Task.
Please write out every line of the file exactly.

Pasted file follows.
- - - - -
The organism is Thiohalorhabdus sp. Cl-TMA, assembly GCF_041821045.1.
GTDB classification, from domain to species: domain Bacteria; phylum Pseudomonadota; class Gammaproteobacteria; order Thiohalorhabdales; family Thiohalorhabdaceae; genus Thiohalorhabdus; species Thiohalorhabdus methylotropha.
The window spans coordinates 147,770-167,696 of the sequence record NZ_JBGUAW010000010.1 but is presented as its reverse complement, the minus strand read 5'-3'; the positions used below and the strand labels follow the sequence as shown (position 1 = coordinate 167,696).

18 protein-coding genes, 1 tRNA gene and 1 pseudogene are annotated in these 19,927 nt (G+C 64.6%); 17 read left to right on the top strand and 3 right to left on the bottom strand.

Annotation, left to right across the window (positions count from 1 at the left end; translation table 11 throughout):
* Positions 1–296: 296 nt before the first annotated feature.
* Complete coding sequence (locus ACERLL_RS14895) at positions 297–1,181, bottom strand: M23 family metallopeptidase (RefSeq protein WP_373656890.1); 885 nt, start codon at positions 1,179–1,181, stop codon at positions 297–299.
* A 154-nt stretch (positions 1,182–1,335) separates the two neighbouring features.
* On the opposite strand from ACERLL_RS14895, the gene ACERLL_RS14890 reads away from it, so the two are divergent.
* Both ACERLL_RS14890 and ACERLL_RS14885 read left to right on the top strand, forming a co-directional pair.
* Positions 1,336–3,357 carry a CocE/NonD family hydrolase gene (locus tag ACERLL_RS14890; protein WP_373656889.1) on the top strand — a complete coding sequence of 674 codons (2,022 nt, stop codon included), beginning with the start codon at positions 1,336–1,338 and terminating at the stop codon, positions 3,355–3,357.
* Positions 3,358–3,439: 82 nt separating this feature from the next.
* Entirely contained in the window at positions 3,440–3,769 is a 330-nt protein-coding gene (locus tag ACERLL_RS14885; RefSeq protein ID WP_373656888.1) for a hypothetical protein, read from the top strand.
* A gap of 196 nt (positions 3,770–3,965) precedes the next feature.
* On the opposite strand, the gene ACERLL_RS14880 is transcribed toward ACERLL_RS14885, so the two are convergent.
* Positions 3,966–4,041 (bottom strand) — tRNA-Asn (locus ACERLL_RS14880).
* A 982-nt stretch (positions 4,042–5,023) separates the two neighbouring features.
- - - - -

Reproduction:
The organism is Thiohalorhabdus sp. Cl-TMA, assembly GCF_041821045.1.
GTDB classification, from domain to species: domain Bacteria; phylum Pseudomonadota; class Gammaproteobacteria; order Thiohalorhabdales; family Thiohalorhabdaceae; genus Thiohalorhabdus; species Thiohalorhabdus methylotropha.
The window spans coordinates 147,770-167,696 of the sequence record NZ_JBGUAW010000010.1 but is presented as its reverse complement, the minus strand read 5'-3'; the positions used below and the strand labels follow the sequence as shown (position 1 = coordinate 167,696).

18 protein-coding genes, 1 tRNA gene and 1 pseudogene are annotated in these 19,927 nt (G+C 64.6%); 17 read left to right on the top strand and 3 right to left on the bottom strand.

Annotation, left to right across the window (positions count from 1 at the left end; translation table 11 throughout):
* Positions 1–296: 296 nt before the first annotated feature.
* Complete coding sequence (locus ACERLL_RS14895) at positions 297–1,181, bottom strand: M23 family metallopeptidase (RefSeq protein WP_373656890.1); 885 nt, start codon at positions 1,179–1,181, stop codon at positions 297–299.
* A 154-nt stretch (positions 1,182–1,335) separates the two neighbouring features.
* On the opposite strand from ACERLL_RS14895, the gene ACERLL_RS14890 reads away from it, so the two are divergent.
* Both ACERLL_RS14890 and ACERLL_RS14885 read left to right on the top strand, forming a co-directional pair.
* Positions 1,336–3,357 carry a CocE/NonD family hydrolase gene (locus tag ACERLL_RS14890; protein WP_373656889.1) on the top strand — a complete coding sequence of 674 codons (2,022 nt, stop codon included), beginning with the start codon at positions 1,336–1,338 and terminating at the stop codon, positions 3,355–3,357.
* Positions 3,358–3,439: 82 nt separating this feature from the next.
* Entirely contained in the window at positions 3,440–3,769 is a 330-nt protein-coding gene (locus tag ACERLL_RS14885; RefSeq protein ID WP_373656888.1) for a hypothetical protein, read from the top strand.
* A gap of 196 nt (positions 3,770–3,965) precedes the next feature.
* On the opposite strand, the gene ACERLL_RS14880 is transcribed toward ACERLL_RS14885, so the two are convergent.
* Positions 3,966–4,041 (bottom strand) — tRNA-Asn (locus ACERLL_RS14880).
* A 982-nt stretch (positions 4,042–5,023) separates the two neighbouring features.